There is another similarity between the speakers. Although it wasn’t the artists’ intention, all of the families in the film are African American. Hibbert-Jones says she and Talisman chose to present the stories as animation, “partly for anonymity for some of the people involved,” and partly because animation makes it easier for people to identify with what they’re watching. Rather than making physical details of race or, class explicit, a drawing creates the opportunity for viewers to see themselves in the character. It’s as though the space inside the animator’s frame becomes a kind of hologram—multidimensional, but always clearly elsewhere.

 

An illustration of that power to confer both perspective and intimacy came when Hibbert-Jones showed the clip of Bill Babbitt to audiences in its video version, before it was animated. In it, he describes in wrenching detail the guilt he continues to feel over his brother Manny’s death. (Bill turned him in to the police hoping he would get treatment for his obvious psychological and stress-related disorders. The rest of his family has not forgiven him.).

 

“People couldn’t deal with it,” Hibbert-Jones says of the un-animated version. “It’s hard to witness his pain.” She links the audience’s response to Eve Sedgwick’s studies of shame and the overwhelming urge to look away it produces. Animated, Babbitt’s testimony remains anguishing, but it’s also riveting. The illusory wall created by the moving screen becomes a kind of shared ground, like the psychological territory that Sedgwick sees shame creating.

 

“Bill bangs the microphone at one point,” Hibbert-Jones says, ”and it becomes really real. His hand comes up and somehow breaks the flat wall of animation, and part of you is going, Wow! You have a relationship. You can connect to the experience without feeling implicated too much. That’s our hope, at least.” The idea, in other words, is that Living Condition will construct, for both speaker and audience, a safe space to inhabit together.

 

Unfinished stories and unattended voices are a constant in HIbbert-Jones’ work. Her first degree was in literature and she went on to do masters degrees in women’s studies and teaching. “Part of my investment in teaching,” she says “is allowing people these voices that they don’t get to hear.” The turn toward images– and an MFA –came later, inspired by her father’s stroke. In wiping out his ability to speak or write, it abruptly halted their weekly letters. In their absence, Hibbert-Jones found herself relying more and more on artwork to express her feelings.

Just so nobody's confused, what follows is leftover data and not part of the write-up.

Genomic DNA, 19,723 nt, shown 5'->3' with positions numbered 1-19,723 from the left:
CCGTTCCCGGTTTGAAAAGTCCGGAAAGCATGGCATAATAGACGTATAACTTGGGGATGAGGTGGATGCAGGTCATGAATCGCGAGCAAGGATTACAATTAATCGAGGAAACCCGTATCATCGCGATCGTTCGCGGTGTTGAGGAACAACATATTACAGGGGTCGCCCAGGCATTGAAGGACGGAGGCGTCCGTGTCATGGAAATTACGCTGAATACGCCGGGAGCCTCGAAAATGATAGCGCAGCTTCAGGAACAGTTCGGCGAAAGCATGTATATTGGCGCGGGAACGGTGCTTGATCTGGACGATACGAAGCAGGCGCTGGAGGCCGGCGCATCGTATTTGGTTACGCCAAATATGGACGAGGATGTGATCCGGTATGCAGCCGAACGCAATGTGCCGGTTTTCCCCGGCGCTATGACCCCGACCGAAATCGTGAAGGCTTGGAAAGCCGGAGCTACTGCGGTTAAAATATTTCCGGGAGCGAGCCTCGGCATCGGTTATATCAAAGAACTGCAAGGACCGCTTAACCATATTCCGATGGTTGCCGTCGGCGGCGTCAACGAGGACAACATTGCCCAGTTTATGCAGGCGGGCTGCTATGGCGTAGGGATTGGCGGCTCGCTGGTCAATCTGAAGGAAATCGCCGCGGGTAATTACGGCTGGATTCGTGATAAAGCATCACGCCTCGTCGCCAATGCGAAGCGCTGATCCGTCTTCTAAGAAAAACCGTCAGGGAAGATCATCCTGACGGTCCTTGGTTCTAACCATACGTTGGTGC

Her first collaboration with Talisman, Letter to an Unknown Friend (2004), was inspired by correspondence Hibbert-Jones salvaged from the San Francisco Landfill. Visitors were invited to sit at a desk with a manipulated typewriter equipped with an LCD screen (Talisman is a new media specialist) and reply to letters that dated from almost every decade in the 20th century

 

Some of the unheard voices she investigates are those enshrined in language. In “Metaphors We Live By” (2006) the physical implications usually ignored in common synonyms like “help” and “support” or “similarity” and “closeness” become the subject of iconic line drawings. In I-140 the voices are more personal. The 2009 video shows Talisman and Hibbert-Jones–life as well as artistic partners– holding signs by the highway chronicling Talisman’s struggle with the US Immigration Service. “It was extremely difficult to do the piece. We were both shocked at how abject and pathetically middle-aged and worn we looked, standing on the side of streets. But we wanted it to have that rawness to it,” Hibbert-Jones says. That sense of rawness and openness to emotion has become increasingly important to them in Living Condition.

 

Pursuing it, they’ve become willing to go where the story leads—even when it heads in an unplanned direction. When Community Resource Initiative, the San Francisco capital defense office they worked with on the project, recommended Bill Babbitt as an interview subject, Hibbert- Jones declined, fearing the fact that his brother was a Viet Nam veteran would add too many extra elements and distract their focus. But, she recalls, one of the women in the office kept telling them “you know, you want to interview Bill.” Eventually, Hibbert-Jones heard what the woman was saying: “You want to interview Bill.” “And,” the artist says, “she was right.”

 

Getting a story is one thing; listening to it is another.

 

 

Ariel Swartley

San Pedro, CA

aswartley@att.net